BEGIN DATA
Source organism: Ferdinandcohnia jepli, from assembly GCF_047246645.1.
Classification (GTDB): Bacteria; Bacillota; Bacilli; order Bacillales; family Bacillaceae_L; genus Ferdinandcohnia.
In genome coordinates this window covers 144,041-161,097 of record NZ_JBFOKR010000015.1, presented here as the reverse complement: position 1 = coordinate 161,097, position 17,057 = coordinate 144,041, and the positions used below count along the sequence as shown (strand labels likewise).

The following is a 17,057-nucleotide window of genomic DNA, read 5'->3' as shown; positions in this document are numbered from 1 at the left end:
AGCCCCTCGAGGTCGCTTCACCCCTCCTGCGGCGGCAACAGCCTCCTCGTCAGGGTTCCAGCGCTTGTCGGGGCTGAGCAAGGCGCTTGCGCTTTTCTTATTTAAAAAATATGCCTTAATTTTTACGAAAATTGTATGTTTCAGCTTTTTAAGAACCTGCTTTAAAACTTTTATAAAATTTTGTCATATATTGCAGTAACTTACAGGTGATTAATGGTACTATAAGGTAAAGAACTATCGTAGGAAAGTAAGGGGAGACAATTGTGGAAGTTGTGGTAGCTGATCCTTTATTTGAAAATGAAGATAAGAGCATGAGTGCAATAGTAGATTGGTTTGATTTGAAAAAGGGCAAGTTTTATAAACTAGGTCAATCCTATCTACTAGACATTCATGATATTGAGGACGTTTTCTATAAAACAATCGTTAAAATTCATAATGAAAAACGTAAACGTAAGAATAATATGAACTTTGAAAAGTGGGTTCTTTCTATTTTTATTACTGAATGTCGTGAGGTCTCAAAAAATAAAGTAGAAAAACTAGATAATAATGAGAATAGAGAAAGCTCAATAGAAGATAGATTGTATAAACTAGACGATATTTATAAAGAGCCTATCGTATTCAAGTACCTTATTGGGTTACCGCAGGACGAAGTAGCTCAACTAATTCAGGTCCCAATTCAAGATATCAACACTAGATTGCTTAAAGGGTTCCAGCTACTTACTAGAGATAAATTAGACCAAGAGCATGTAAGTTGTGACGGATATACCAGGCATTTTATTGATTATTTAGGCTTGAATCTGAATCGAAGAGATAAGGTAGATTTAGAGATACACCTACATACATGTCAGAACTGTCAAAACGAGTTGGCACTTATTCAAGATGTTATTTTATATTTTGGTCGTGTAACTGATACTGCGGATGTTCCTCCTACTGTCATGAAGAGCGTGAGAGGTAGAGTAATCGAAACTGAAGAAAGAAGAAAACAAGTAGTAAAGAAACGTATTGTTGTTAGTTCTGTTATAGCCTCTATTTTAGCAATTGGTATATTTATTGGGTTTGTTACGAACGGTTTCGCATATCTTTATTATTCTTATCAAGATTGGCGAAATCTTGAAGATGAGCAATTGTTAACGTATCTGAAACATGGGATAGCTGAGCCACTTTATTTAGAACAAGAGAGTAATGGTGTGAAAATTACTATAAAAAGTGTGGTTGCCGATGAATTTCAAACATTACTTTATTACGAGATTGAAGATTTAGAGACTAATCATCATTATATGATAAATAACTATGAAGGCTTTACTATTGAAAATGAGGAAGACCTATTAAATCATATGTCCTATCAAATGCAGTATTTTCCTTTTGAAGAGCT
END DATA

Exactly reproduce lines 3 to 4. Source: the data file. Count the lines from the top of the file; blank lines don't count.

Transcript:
In genome coordinates this window covers 144,041-161,097 of record NZ_JBFOKR010000015.1, presented here as the reverse complement: position 1 = coordinate 161,097, position 17,057 = coordinate 144,041, and the positions used below count along the sequence as shown (strand labels likewise).

The following is a 17,057-nucleotide window of genomic DNA, read 5'->3' as shown; positions in this document are numbered from 1 at the left end: